Since the SHA was formed in 1967 scholars have acknowledged the complex global relationships between local sites and broader international social, material, and political currents. The truism to “think globally, dig locally” has been repeated many times by historical archaeologists and figures in nearly every textbook definition of the discipline, but for various reasons we have been slow to mount ambitious international projects. Many of those reasons are simply practical realities: for instance, it is often expensive to launch excavations in international contexts; learning the scholarship and culture of a whole other place—even a seemingly similar one—can be exceptionally demanding; and developing a network of local scholars to support archaeology of the recent past—and the last half-millennium is recent in many international contexts—takes significant patience. Yet I write all this from a train platform in York, England, where I have spent much of the past year doing exciting collections research with post-medieval colleagues in the UK. While all the things that make us reluctant to launch international research are true, there are enormous possibilities for scholars who want to conduct ambitious international projects. There are rich bodies of data that colleagues are willing to share with us, and in my experience those colleagues in places like Britain and Europe have been universally interested in sharing their scholarship and data and building projects spanning the Atlantic.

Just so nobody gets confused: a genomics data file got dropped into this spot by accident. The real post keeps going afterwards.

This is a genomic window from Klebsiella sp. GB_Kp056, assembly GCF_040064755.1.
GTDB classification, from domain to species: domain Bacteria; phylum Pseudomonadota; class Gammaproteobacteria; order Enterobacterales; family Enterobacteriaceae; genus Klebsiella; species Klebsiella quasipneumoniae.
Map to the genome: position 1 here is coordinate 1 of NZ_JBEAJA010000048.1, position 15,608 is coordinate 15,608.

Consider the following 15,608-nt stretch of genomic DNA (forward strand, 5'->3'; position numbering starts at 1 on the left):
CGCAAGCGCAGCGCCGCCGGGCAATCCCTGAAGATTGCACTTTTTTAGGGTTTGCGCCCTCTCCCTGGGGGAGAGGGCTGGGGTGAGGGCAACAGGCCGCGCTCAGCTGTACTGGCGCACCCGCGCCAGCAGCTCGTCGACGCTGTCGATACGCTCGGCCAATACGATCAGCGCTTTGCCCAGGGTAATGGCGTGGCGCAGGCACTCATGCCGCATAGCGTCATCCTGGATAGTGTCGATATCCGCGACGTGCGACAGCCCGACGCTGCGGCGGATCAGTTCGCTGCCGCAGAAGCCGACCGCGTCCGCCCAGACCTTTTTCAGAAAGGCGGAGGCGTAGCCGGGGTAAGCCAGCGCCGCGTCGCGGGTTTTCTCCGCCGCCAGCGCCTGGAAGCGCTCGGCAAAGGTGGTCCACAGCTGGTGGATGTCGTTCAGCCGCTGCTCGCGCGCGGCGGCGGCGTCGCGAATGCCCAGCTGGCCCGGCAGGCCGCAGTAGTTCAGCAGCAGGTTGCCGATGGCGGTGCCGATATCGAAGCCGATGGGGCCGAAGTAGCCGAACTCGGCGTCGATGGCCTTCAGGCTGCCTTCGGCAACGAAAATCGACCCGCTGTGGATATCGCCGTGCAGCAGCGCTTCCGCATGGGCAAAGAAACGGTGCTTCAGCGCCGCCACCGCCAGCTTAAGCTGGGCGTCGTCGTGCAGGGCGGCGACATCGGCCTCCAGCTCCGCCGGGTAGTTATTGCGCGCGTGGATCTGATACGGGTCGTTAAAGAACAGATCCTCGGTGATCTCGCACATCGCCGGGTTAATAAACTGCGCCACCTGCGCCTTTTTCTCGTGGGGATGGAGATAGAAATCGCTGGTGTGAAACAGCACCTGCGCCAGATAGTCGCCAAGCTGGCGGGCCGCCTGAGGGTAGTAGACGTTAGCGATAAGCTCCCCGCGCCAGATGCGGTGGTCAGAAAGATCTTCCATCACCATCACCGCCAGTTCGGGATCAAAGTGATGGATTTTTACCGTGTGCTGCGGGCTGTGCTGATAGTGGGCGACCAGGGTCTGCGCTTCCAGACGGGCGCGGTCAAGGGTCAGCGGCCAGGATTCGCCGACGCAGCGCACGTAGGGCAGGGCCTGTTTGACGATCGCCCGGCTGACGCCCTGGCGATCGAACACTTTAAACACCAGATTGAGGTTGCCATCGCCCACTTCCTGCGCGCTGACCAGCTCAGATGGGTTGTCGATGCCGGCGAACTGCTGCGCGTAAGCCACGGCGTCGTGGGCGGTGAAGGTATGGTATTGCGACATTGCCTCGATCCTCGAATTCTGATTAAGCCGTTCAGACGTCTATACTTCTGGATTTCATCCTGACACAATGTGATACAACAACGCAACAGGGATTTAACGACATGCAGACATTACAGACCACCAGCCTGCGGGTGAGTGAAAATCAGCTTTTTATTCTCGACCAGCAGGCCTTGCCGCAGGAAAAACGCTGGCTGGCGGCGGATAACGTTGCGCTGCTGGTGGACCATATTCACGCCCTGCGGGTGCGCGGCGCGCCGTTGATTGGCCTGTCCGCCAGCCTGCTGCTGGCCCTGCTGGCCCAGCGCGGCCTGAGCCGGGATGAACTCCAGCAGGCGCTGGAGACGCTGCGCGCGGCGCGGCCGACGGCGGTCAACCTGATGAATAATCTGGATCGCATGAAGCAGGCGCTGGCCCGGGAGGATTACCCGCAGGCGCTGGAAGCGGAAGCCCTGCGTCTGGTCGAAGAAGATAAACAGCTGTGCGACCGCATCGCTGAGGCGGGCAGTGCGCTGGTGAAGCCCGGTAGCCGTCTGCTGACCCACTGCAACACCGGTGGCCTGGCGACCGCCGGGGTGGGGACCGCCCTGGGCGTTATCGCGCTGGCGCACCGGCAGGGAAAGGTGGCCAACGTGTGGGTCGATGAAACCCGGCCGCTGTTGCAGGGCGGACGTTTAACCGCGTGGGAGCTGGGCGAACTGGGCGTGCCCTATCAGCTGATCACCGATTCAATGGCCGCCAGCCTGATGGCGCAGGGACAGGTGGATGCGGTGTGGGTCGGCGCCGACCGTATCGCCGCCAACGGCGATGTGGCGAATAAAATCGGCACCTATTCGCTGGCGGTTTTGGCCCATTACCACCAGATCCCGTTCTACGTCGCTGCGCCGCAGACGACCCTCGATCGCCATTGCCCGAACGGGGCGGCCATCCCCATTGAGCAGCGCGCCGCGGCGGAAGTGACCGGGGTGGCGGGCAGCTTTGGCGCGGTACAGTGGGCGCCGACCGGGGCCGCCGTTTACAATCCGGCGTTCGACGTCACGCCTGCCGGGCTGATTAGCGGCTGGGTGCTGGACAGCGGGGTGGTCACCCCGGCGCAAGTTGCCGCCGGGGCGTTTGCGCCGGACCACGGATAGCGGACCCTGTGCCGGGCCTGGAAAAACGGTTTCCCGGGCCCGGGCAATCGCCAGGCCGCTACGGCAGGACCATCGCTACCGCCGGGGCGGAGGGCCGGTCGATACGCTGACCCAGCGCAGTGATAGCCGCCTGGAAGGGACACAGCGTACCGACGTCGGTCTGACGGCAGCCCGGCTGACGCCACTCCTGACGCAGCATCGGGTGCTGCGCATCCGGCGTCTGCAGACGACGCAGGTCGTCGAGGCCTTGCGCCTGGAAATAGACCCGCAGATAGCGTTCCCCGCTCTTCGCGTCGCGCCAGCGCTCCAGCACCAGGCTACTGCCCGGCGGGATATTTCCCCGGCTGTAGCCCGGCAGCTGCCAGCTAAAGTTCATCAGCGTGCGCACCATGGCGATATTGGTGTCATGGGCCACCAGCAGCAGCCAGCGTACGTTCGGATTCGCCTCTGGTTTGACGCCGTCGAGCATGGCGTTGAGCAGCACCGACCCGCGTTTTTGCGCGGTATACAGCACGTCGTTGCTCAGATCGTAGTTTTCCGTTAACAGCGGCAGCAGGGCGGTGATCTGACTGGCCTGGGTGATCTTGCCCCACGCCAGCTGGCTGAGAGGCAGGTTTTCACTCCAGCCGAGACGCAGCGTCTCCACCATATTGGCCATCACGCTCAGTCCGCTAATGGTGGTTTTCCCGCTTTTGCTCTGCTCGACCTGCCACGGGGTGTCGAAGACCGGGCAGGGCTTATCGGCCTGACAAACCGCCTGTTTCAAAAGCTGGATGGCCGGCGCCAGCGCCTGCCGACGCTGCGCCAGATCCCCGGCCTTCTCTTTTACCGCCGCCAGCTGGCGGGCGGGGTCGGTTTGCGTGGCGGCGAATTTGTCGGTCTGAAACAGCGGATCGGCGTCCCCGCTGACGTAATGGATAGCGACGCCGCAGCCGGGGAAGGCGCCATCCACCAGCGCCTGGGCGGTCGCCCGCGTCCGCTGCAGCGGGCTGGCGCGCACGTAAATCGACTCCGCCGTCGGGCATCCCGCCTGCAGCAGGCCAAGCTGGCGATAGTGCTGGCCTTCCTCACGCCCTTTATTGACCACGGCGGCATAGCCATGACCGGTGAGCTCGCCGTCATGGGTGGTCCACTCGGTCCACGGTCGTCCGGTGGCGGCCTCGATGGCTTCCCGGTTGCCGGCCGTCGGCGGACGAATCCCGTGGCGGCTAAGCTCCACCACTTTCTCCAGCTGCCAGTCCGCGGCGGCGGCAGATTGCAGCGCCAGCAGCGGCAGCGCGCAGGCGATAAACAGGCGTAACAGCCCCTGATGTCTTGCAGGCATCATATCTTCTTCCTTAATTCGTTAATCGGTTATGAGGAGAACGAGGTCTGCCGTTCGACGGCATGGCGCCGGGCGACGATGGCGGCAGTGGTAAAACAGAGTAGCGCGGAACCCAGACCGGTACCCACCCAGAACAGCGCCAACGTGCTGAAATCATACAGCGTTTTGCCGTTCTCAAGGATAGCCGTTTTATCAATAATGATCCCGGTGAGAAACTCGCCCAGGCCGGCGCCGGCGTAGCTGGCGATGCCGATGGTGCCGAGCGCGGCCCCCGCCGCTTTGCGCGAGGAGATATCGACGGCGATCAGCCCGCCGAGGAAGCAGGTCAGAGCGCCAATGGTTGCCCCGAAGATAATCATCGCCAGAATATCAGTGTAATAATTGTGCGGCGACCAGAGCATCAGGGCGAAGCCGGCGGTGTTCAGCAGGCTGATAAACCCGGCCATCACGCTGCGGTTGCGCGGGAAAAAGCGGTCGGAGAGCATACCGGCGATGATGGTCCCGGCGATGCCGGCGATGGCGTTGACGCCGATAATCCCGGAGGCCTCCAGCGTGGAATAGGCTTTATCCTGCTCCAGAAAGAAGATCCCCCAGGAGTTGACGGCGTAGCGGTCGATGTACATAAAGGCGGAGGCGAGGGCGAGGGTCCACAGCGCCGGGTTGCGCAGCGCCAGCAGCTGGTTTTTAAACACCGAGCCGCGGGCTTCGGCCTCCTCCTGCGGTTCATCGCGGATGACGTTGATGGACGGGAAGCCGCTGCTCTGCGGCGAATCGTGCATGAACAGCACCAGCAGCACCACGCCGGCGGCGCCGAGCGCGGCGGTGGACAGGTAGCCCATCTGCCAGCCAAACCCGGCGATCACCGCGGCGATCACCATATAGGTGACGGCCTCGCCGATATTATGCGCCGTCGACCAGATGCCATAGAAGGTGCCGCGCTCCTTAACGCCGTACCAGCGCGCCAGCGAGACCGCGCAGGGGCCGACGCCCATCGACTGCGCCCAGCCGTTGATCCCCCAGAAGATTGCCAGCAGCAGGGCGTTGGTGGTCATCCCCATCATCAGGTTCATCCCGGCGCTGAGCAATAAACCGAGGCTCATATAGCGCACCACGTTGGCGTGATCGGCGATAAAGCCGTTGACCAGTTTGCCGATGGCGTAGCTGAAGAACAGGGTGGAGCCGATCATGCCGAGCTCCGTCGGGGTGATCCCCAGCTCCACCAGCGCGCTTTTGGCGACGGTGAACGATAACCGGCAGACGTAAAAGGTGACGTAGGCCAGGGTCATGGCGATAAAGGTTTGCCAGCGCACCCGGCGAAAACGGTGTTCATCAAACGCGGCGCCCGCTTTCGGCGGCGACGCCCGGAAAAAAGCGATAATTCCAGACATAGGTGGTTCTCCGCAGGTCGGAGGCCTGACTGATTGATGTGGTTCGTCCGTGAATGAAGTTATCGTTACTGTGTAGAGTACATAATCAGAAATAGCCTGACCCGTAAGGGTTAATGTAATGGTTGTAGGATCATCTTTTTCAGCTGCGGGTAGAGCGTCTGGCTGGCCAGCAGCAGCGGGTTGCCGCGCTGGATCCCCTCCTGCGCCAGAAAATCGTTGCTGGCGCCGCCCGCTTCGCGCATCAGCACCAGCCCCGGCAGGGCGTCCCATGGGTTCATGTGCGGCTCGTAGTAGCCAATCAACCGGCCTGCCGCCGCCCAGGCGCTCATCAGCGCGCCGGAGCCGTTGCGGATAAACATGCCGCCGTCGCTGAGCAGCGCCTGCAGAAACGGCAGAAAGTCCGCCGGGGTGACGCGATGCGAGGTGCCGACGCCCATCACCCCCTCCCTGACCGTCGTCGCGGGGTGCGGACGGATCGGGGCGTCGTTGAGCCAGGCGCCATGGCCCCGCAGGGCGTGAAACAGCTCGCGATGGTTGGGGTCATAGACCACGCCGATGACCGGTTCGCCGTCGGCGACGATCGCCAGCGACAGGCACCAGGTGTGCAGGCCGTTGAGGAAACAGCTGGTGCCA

I spent a week in September, 2011 in York working with decorative materials from Hungate, which has a nearly unparalleled ambition to examine two millennia of continuous occupation of a ten-acre site in the heart of York. While York is best-known for its Viking history, and it is in a region with a rich history of Roman archaeology, it has a post-medieval archaeological record that includes 18th century domestic material as well as tenements from the mid- 19th-century into the 1930s. It is those latter materials I looked at in York, since my work looks at tenement life in Indiana, and I am interested in broad international patterns in the construction of poverty and the process of displacing people from “slum” contexts in the 20th century throughout the world. The York Archeological Trust has devoted the same thorough attention to that tenement period as it has given to the Roman, Viking, and medieval material from Hungate, and the record of all those periods is exceptionally rich. Like most of us, they want their research to be useful to scholars outside narrow archaeological specializations and outside Great Britain itself, and the York Archaeological Trust has a long record of running public programs examining the northern British city’s heritage as revealed by extensive archaeological research. They were kind enough to share much of their decorative material culture—figurines, display ceramics, and assorted household goods—to examine what it meant to be impoverished in York and assess how that compares to impoverishment in the US and places like Indianapolis.